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Joint Information Augmentation of Road Maps, Aerial Images and Ground Images

Mattyus, Gellert (2016) Joint Information Augmentation of Road Maps, Aerial Images and Ground Images. Dissertation, Technische Universität München.

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Official URL: https://mediatum.ub.tum.de/604993?query=mattyus&show_id=1307366


Extracting information about roads is important for many applications, such as infrastructure monitoring, traffic management, urban planning, vehicle navigation, realistic driving simulations, and it will be essential in the future for autonomous driving cars. The most straightforward way to express the road information is through a detailed map. Collecting road information on the spot (the ground) for a larger area is labor and time intensive as the surveyor has to visit the whole area of interest. Aerial images provide a rich Information source to survey and map a larger area remotely, but if the images are interpreted manually, this process typically needs long, tedious work. Analyzing the aerial images automatically can make the analysis of remote sensing Images much more efficient. In the ideal case a complete map could be created from an aerial Image without any human intervention. However, this is a very difficult task, for many scenes the aerial view does not provide enough information and even humans can only hardly Interpret the image. The majority of available maps were created by also incorporating local Surveys or other information sources to resolve uncertainties present in the remote sensing images. This makes the maps a great tool to include ground measurements and prior knowledge into the analysis of aerial images. The goal of this thesis is to apply the already existing road maps jointly with aerial and ground images in fully automatic workflows. The information missing in the map is augmented with information present in the aerial and ground images and vice versa. Three problems are investigated for the information exchange between aerial imagery and road maps and one problem where ground images are also included. This is a cummulative dissertation, the four problems are addressed by four peer-reviewed papers: Fast multiclass vehicle detection on aerial images: Conventional maps describe the static characteristic of the roads, however, the dynamic traffic conditions on the roads are an important input for navigation, as well as planning and managing the infrastructure. A single aerial image with appropriate resolution enables to count the vehicles and extract their Location and orientation. This already allows to estimate the utilization of the roads and parking spaces. By using multiple image frames, the speed of the vehicles can also be measured to estimate the traffic flow over the area covered by the aerial imagery. The key problem to solve is the reliable and quick detection of the vehicles in the images. Toward this goal, a fast and high-performing vehicle detector is proposed for aerial images. In contrast to previous methods, this estimates also the direction and the category class of the vehicle. The method does not need an orthorectified image, it can work on an original image frame without a prior of the region of interest, e.g. a road mask. The performance of the method is examined on a new dataset containing several thousand vehicles. The fast speed of this detector makes it suitable for real-time airborne road traffic extraction. Large scale aerial image sequence geolocalization with road traffic as invariant feature: Aerial images are the most practicable if their geolocation is known and a pixel coordinate in the image can be transformed to a world coordinate. A novel approach is proposed to extract the geolocation of aerial images by using only a road map and the traffic visible in the images. In contrast to the three other tasks, here the aerial image is augmented with extra information from the map, i.e. the geolocation. The road network pattern over a larger area tends to be so unique that it can be used to recognize the geolocation. It is not even needed to extract the complete road network in the images, already a fraction is enough. Instead of detecting the roads directly, the traffic in the scene is extracted in form of tracks of moving vehicles. Using these tracks the images can be successfully geolocalized in a search area of 22500 km2 containing 32000 km of streets in the Munich metropolitan area. This method could replace the expensive and heavy Global Positioning System (GPS) + Inertial Measurement Unit (IMU) systems used for creating geolocalized aerial images. Such systems will ii be particularly important for Unmanned Aerial Vehicles (UAVs), where the weight and cost of the system is more critical. This method localizes the images similar as humans localize themselves, based only on visual information and a road map. Enhancing road maps with the street width by parsing aerial images: Currently used road maps are intended for the navigation of humans. The roads as stored as centerlines with Connections to other roads without providing detailed information about the physical dimensions of the road. Having access to the width attributes of the roads would be important for infrastructure planning, creating realistic simulations over roads and they can improve the automatic scene understanding of autonomous vehicles. To address these demands, a method is presented to automatically extract the road width while also considering misalignments between the road network and the aerial image. Instead of formulating the problem as a pixelwise semantic segmentation, the problem is defined as one of inference in a Markov Random Field (MRF) reasoning about the road parameters directly. This makes it very fast, more robust and the topology of the road network is preserved. Experiments are conducted on three datasets, over Bavaria, Germany, over the city of Karlsruhe, Germany and Google Earth images over various locations around the world. The proposed method outperforms the state of the art in both speed and accuracy. The ability of the detailed maps to improve the scene understanding of ground images is demonstrated on the KITTI autonomous driving dataset. Fine-grained road segmentation by parsing ground and aerial images: The estimation of the road width is extended to extract the fine-grained road layout by estimating the number and width of lanes plus the presence and width of parking spots and sidewalks. Importantly, the proposed approach applies existing road maps, aerial images and ground Images jointly. The problem is formulated as one of inference in an MRF reasoning about the road layout as well as the alignment between the aerial image, the map and the ground Image sequence in a joint energy function. The MRF takes features extracted from the images by deep learning as data terms and formulates the constraints on the lane sizes and the road layout as pairwise potentials. This allows robust estimation also in case when the image evidence (e.g. lane markings) is not visible or is missing. The alignment of ground and Aerial images is necessary as even when applying sophisticated GPS-IMU systems, registration Errors can still occur. The registration of the ground images to the map can also function as precise self-localization of the vehicle within the road, an important task for path planning and safe driving. Experiments are performed on a dataset including annotated aerial and ground images over the same area.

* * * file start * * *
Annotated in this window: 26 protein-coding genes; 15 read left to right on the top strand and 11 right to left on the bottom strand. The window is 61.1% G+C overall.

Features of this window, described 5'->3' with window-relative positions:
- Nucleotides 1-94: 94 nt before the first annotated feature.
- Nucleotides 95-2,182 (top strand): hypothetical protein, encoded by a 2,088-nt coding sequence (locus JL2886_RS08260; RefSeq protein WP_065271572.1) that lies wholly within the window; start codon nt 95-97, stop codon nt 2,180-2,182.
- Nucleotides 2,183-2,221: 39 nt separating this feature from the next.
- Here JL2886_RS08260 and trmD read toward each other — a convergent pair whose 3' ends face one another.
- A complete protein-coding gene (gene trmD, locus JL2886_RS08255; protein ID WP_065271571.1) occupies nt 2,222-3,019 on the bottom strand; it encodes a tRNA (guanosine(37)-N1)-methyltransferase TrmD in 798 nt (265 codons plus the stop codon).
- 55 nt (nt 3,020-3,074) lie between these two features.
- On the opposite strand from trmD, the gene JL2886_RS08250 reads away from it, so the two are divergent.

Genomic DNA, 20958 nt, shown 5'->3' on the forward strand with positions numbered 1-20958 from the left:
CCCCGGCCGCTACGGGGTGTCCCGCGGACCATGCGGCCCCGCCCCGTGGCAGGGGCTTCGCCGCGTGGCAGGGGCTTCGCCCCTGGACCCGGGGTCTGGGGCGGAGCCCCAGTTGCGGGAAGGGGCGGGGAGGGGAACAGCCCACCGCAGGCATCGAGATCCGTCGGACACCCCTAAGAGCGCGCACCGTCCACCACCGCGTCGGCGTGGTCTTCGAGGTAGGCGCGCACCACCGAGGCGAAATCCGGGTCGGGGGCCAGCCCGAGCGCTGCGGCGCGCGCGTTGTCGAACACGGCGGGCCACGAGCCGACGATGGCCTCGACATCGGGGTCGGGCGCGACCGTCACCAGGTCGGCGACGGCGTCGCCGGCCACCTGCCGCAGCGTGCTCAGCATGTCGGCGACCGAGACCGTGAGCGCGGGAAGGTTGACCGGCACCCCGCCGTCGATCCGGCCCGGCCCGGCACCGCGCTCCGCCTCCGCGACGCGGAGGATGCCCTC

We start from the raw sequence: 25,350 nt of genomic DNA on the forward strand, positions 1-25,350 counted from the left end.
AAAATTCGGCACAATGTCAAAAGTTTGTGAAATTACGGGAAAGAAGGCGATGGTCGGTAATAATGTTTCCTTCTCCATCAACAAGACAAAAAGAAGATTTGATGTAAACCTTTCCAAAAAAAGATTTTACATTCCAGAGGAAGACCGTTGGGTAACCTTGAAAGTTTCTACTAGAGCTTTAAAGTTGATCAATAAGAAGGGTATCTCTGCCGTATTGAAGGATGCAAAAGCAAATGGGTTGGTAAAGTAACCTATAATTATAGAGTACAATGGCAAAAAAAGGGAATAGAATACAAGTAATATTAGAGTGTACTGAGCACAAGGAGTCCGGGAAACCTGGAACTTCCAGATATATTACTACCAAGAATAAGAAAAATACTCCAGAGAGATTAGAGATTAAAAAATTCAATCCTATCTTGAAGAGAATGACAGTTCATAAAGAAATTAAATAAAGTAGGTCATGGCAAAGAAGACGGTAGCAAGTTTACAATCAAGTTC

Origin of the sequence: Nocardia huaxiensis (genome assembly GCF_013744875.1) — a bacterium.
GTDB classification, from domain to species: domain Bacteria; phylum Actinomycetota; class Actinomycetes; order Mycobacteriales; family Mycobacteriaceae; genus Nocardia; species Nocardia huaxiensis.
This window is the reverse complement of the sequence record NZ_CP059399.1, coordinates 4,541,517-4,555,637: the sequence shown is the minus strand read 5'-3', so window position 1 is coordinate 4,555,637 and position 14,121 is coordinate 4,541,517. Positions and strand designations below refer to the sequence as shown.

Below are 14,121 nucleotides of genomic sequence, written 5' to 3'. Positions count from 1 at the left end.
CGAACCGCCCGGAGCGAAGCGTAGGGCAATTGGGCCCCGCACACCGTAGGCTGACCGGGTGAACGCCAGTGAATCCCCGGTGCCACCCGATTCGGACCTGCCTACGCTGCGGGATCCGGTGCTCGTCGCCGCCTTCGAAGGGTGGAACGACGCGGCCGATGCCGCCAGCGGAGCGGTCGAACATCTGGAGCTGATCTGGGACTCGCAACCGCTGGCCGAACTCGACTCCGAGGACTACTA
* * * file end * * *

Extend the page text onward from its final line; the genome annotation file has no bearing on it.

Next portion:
Item URL in elib:https://elib.dlr.de/109327/
Document Type:Thesis (Dissertation)
Title:Joint Information Augmentation of Road Maps, Aerial Images and Ground Images
AuthorsInstitution or Email of AuthorsAuthors ORCID iD
Date:July 2016
Refereed publication:No
Open Access:Yes
Gold Open Access:No
In ISI Web of Science:No
Number of Pages:151
Keywords:Road Maps, Arial Images, Ground Images
Institution:Technische Universität München
Department:Ingenieurfakultät Bau Geo Umwelt, Lehrstuhl für Methodik der Fernerkundung
HGF - Research field:Aeronautics, Space and Transport
HGF - Program:Space
HGF - Program Themes:Earth Observation
DLR - Research area:Raumfahrt
DLR - Program:R EO - Erdbeobachtung
DLR - Research theme (Project):R - Vorhaben hochauflösende Fernerkundungsverfahren
Location: Oberpfaffenhofen
Institutes and Institutions:Remote Sensing Technology Institute > Photogrammetry and Image Analysis
Deposited On:09 Dec 2016 14:37
Last Modified:31 Jul 2019 20:06